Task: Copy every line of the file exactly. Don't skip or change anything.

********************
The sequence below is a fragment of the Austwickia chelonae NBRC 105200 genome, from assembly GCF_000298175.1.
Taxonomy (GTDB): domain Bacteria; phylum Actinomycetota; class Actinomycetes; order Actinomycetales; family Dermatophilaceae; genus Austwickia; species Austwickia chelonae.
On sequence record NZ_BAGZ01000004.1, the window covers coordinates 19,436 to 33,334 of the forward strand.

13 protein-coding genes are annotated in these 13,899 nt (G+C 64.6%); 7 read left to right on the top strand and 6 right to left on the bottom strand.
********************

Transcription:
The sequence below is a fragment of the Austwickia chelonae NBRC 105200 genome, from assembly GCF_000298175.1.
Taxonomy (GTDB): domain Bacteria; phylum Actinomycetota; class Actinomycetes; order Actinomycetales; family Dermatophilaceae; genus Austwickia; species Austwickia chelonae.
On sequence record NZ_BAGZ01000004.1, the window covers coordinates 19,436 to 33,334 of the forward strand.

13 protein-coding genes are annotated in these 13,899 nt (G+C 64.6%); 7 read left to right on the top strand and 6 right to left on the bottom strand.